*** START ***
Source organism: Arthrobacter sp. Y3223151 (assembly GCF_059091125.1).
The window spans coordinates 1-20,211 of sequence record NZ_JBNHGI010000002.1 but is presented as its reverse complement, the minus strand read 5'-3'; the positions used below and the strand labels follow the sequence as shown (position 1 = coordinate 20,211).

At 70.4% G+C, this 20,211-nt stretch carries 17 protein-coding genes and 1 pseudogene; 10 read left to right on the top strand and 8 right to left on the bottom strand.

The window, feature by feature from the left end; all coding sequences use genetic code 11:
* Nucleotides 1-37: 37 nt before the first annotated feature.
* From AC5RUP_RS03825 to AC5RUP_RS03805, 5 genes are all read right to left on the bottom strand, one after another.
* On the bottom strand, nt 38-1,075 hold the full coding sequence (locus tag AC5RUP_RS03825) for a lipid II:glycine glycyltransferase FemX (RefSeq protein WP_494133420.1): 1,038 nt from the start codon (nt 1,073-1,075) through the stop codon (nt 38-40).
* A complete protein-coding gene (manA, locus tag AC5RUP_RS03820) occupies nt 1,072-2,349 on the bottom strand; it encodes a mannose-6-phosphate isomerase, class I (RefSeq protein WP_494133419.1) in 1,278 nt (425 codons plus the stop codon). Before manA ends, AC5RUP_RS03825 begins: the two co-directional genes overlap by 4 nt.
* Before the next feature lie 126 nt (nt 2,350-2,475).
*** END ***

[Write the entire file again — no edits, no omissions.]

Source organism: Arthrobacter sp. Y3223151 (assembly GCF_059091125.1).
The window spans coordinates 1-20,211 of sequence record NZ_JBNHGI010000002.1 but is presented as its reverse complement, the minus strand read 5'-3'; the positions used below and the strand labels follow the sequence as shown (position 1 = coordinate 20,211).

At 70.4% G+C, this 20,211-nt stretch carries 17 protein-coding genes and 1 pseudogene; 10 read left to right on the top strand and 8 right to left on the bottom strand.

The window, feature by feature from the left end; all coding sequences use genetic code 11:
* Nucleotides 1-37: 37 nt before the first annotated feature.
* From AC5RUP_RS03825 to AC5RUP_RS03805, 5 genes are all read right to left on the bottom strand, one after another.
* On the bottom strand, nt 38-1,075 hold the full coding sequence (locus tag AC5RUP_RS03825) for a lipid II:glycine glycyltransferase FemX (RefSeq protein WP_494133420.1): 1,038 nt from the start codon (nt 1,073-1,075) through the stop codon (nt 38-40).
* A complete protein-coding gene (manA, locus tag AC5RUP_RS03820) occupies nt 1,072-2,349 on the bottom strand; it encodes a mannose-6-phosphate isomerase, class I (RefSeq protein WP_494133419.1) in 1,278 nt (425 codons plus the stop codon). Before manA ends, AC5RUP_RS03825 begins: the two co-directional genes overlap by 4 nt.
* Before the next feature lie 126 nt (nt 2,350-2,475).